Hong Kong's leader on Tuesday hit back at Chinese media criticism of an unofficial democracy poll in the city, softening his previous stance on the ballot after more than 700,000 people voted. The turnout for the informal referendum has gone far beyond organisers' expectations, as fears grow that Beijing will backtrack on its promise to allow Hong Kong's voters to choose the leader they want. Hong Kong's chief executive Leung Chun-ying said Tuesday that voters had "expressed their hopes and demands" for elections of the city's leader in 2017. He hit back at an editorial in China's state-run Global Times newspaper condemning the poll as "an illegal farce" and saying that China's massive 1.3 billion population outweighed opinions in Hong Kong.
The United States on Monday said it was boosting its humanitarian aid to the Central African Republic to $118 million in fiscal 2014. The new allotment of an additional $51 million is aimed at people in the CAR as well as those who have fled to neighboring nations such as Chad and Cameroon, the State Department said. "More than half of CAR’s population is in need of humanitarian assistance," said spokeswoman Marie Harf. Harf said the United States "applaud(s) the hospitality of neighboring host countries in welcoming the nearly 140,000 refugees who have fled since December 2013."
A bomb blast at a public health college in Nigeria's second city of Kano killed at least eight people on Monday, in the latest violence to hit an area repeatedly attacked by Boko Haram. It was not yet clear who carried out the attack but initial suspicion fell on Boko Haram, the Islamist extremists who have bombed many educational targets during a five-year uprising. "So far 20 were taken to hospital and of that eight have been confirmed dead," Kano state police chief Aderele Shinaba told journalists at the scene. Attacks blamed on Boko Haram were once a near-daily occurrence in Kano, but the security services have had some success in containing the violence in recent months.
At least five people have been killed in a new attack on Kenya's coast, officials said Tuesday, one week after some 60 people died in twin massacres nearby. The attack took place overnight on a small village near the town of Witu, some 40 kilometres (25 miles) on the mainland west of the tourist island of Lamu. Lamu County Commissioner Stephen Ikua confirmed there had been a new "unfortunate attack", the third in the area this month, but said he could not confirm casualties. Attacks last week on the nearby coastal Mpeketoni district left at least 60 dead and were claimed by Somalia's Al-Qaeda-linked Shebab insurgents, though President Uhuru Kenyatta blamed "well-planned, orchestrated and politically motivated ethnic violence" carried out by "local political networks".
By Gabriel Debenedetti WASHINGTON (Reuters) - Facing a potential Republican surge at November’s midterm elections, Democratic candidates are clamoring for Hillary Clinton to join them on the campaign trail. In contrast, President Barack Obama is expected to have a muted role due to his dropping popularity. While Clinton undoubtedly wants to see her party do well on Nov. 4, a return to town halls and diners will give her a chance to test speech themes and flex her retail politics muscles ahead of her own likely run for president in 2016. Clinton's last campaign was in 2008 and she has looked rusty as she promotes her memoir "Hard Choices," stumbling over media questions about her personal wealth and lucrative speeches.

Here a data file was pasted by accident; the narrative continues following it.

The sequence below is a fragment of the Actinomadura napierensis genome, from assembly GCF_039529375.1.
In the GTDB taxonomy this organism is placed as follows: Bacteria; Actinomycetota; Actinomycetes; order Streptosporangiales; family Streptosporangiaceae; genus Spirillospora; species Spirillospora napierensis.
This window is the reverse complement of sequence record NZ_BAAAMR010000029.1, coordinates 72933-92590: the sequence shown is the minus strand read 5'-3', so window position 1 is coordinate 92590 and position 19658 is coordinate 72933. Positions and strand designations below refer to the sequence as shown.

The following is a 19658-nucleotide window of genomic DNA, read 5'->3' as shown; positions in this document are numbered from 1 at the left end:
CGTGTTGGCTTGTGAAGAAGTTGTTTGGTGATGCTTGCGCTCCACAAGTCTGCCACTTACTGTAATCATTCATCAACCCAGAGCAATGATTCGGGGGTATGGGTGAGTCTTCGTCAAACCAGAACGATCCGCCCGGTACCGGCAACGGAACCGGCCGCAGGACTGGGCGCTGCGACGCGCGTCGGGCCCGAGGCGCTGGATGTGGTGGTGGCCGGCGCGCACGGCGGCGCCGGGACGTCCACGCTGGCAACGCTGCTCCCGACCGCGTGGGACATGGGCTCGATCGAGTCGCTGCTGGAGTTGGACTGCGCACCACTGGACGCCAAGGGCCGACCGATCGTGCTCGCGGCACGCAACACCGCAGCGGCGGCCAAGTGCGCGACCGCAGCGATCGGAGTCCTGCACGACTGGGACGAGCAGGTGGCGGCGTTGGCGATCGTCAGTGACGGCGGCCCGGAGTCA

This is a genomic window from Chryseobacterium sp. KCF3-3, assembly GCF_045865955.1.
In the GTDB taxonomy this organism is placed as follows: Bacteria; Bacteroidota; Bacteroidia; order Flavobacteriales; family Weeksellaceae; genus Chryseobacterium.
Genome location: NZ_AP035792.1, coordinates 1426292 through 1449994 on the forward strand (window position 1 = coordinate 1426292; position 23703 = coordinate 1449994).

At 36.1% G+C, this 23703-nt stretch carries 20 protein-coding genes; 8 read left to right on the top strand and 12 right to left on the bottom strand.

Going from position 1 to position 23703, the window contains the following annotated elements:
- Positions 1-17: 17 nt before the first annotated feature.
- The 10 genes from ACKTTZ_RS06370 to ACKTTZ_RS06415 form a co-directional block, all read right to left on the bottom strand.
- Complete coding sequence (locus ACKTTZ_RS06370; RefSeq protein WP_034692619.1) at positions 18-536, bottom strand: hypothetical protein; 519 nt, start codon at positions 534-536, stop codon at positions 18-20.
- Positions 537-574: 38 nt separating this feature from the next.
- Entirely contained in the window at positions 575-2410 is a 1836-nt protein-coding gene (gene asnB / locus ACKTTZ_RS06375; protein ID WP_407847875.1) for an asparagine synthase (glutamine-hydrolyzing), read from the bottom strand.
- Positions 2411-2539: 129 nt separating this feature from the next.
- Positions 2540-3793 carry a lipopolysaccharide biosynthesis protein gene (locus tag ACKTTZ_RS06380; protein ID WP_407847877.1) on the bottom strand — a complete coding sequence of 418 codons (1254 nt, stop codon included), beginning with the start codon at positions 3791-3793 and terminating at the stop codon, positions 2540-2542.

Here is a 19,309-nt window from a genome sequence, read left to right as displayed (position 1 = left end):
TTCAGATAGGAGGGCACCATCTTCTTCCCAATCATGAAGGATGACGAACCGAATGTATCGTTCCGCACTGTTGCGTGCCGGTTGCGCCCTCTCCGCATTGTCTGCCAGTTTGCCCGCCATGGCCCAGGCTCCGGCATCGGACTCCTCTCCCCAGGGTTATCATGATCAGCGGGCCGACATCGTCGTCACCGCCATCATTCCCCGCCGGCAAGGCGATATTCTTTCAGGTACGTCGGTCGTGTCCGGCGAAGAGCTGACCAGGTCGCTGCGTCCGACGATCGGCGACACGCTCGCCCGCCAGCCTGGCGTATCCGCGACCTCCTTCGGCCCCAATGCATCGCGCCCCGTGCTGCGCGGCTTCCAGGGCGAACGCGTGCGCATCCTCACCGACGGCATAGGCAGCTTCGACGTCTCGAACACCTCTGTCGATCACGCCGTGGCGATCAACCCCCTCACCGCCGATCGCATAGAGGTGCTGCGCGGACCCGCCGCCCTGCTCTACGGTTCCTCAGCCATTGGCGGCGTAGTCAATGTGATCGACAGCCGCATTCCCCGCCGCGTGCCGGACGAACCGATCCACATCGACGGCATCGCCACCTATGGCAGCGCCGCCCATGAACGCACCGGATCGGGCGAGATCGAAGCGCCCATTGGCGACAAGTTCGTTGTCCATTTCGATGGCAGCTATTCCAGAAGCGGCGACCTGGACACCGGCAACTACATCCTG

These are among the economic costs that climate change is expected to exact in the United States over the next 25 years, according to a bipartisan report released on Tuesday. Commissioned by a group chaired by former New York City Mayor Michael Bloomberg, former Secretary of the Treasury and Goldman Sachs alum Henry Paulson, and environmentalist and financier Tom Steyer, the analysis "is the most detailed ever of the potential economic effects of climate change on the U.S.," said climatologist Michael Oppenheimer of Princeton University. The report lands three weeks after President Barack Obama ordered U.S. regulators to take their strongest steps ever to reduce greenhouse gas emissions, including requiring power plants to cut carbon dioxide emissions to 30 percent below 2005 levels by 2030.
White House officials and Treasury Secretary Jack Lew will meet with billionaire environmental activist Tom Steyer on Wednesday to discuss climate change, a White House official said. The meeting will include former Treasury Secretary Hank Paulson, former Secretary of Housing and Urban Development Henry Cisneros, and Cargill Chief Executive Greg Page, who have worked together on a forthcoming "Risky Business report," which studies the economic consequences of climate change.
A South Korean soldier who killed five comrades was in a stable condition on Tuesday after an apparent suicide bid, doctors said, as details emerged of a final note he wrote regretting his actions. The 22-year-old sergeant, surnamed Lim, was captured Monday after a 24-hour standoff with thousands of troops ended when he shot himself in the chest. "He is in a stable condition and is fully conscious," Kim Jin-Yup, a doctor at Gangneung Asan Hospital told reporters.
Ukraine's pro-Russian insurgents have agreed to a temporary ceasefire and talks with the new Western-backed president, as US President Barack Obama warned Russia it risks fresh sanctions over its support for the separatists. The surprise ceasefire announcement from the head of the self-proclaimed Donetsk People's Republic came a day after Russian President Vladimir Putin publicly threw his weight behind Kiev's peace overtures and urged the separatists to halt fire. Ukraine's security services confirmed on Monday evening that militia strikes in the two heavily-Russified industrial regions that have been at the heart of the insurgency came to an abrupt halt in the late afternoon.